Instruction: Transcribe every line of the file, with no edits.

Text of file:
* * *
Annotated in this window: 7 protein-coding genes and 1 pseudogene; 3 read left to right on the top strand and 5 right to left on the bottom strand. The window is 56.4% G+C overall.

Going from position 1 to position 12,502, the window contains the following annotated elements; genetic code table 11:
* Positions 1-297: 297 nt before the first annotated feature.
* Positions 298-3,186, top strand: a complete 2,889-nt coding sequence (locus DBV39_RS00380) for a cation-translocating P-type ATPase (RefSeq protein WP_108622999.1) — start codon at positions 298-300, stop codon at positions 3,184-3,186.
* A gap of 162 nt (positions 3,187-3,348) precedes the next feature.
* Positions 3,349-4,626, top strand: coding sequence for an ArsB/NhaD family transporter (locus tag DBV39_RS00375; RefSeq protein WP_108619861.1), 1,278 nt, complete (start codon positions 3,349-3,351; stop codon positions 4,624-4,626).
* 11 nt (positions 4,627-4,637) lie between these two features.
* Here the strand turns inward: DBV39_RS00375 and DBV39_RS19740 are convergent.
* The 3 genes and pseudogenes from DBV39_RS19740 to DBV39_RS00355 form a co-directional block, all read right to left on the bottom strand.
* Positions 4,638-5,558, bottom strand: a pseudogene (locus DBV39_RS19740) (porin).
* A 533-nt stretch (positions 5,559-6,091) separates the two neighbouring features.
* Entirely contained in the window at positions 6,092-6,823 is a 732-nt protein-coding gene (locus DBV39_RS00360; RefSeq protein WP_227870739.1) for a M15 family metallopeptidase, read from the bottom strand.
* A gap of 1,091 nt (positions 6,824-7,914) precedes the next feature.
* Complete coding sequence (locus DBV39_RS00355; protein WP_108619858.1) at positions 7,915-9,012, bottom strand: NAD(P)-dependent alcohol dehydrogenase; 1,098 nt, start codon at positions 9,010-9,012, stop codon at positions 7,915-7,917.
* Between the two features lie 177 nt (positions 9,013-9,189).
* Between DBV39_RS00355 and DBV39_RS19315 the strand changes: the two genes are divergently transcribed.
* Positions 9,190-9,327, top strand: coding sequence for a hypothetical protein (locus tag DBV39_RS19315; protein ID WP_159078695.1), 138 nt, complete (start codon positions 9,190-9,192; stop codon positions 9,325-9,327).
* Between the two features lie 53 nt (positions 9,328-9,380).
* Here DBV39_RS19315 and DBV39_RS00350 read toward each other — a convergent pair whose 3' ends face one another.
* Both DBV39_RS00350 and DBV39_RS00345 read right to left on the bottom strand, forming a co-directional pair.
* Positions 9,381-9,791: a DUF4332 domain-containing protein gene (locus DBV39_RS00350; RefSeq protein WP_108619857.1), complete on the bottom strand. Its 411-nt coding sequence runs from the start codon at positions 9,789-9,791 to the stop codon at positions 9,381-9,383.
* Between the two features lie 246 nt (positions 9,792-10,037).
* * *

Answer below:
Annotated in this window: 7 protein-coding genes and 1 pseudogene; 3 read left to right on the top strand and 5 right to left on the bottom strand. The window is 56.4% G+C overall.

Going from position 1 to position 12,502, the window contains the following annotated elements; genetic code table 11:
* Positions 1-297: 297 nt before the first annotated feature.
* Positions 298-3,186, top strand: a complete 2,889-nt coding sequence (locus DBV39_RS00380) for a cation-translocating P-type ATPase (RefSeq protein WP_108622999.1) — start codon at positions 298-300, stop codon at positions 3,184-3,186.
* A gap of 162 nt (positions 3,187-3,348) precedes the next feature.
* Positions 3,349-4,626, top strand: coding sequence for an ArsB/NhaD family transporter (locus tag DBV39_RS00375; RefSeq protein WP_108619861.1), 1,278 nt, complete (start codon positions 3,349-3,351; stop codon positions 4,624-4,626).
* 11 nt (positions 4,627-4,637) lie between these two features.
* Here the strand turns inward: DBV39_RS00375 and DBV39_RS19740 are convergent.
* The 3 genes and pseudogenes from DBV39_RS19740 to DBV39_RS00355 form a co-directional block, all read right to left on the bottom strand.
* Positions 4,638-5,558, bottom strand: a pseudogene (locus DBV39_RS19740) (porin).
* A 533-nt stretch (positions 5,559-6,091) separates the two neighbouring features.
* Entirely contained in the window at positions 6,092-6,823 is a 732-nt protein-coding gene (locus DBV39_RS00360; RefSeq protein WP_227870739.1) for a M15 family metallopeptidase, read from the bottom strand.
* A gap of 1,091 nt (positions 6,824-7,914) precedes the next feature.
* Complete coding sequence (locus DBV39_RS00355; protein WP_108619858.1) at positions 7,915-9,012, bottom strand: NAD(P)-dependent alcohol dehydrogenase; 1,098 nt, start codon at positions 9,010-9,012, stop codon at positions 7,915-7,917.
* Between the two features lie 177 nt (positions 9,013-9,189).
* Between DBV39_RS00355 and DBV39_RS19315 the strand changes: the two genes are divergently transcribed.
* Positions 9,190-9,327, top strand: coding sequence for a hypothetical protein (locus tag DBV39_RS19315; protein ID WP_159078695.1), 138 nt, complete (start codon positions 9,190-9,192; stop codon positions 9,325-9,327).
* Between the two features lie 53 nt (positions 9,328-9,380).
* Here DBV39_RS19315 and DBV39_RS00350 read toward each other — a convergent pair whose 3' ends face one another.
* Both DBV39_RS00350 and DBV39_RS00345 read right to left on the bottom strand, forming a co-directional pair.
* Positions 9,381-9,791: a DUF4332 domain-containing protein gene (locus DBV39_RS00350; RefSeq protein WP_108619857.1), complete on the bottom strand. Its 411-nt coding sequence runs from the start codon at positions 9,789-9,791 to the stop codon at positions 9,381-9,383.
* Between the two features lie 246 nt (positions 9,792-10,037).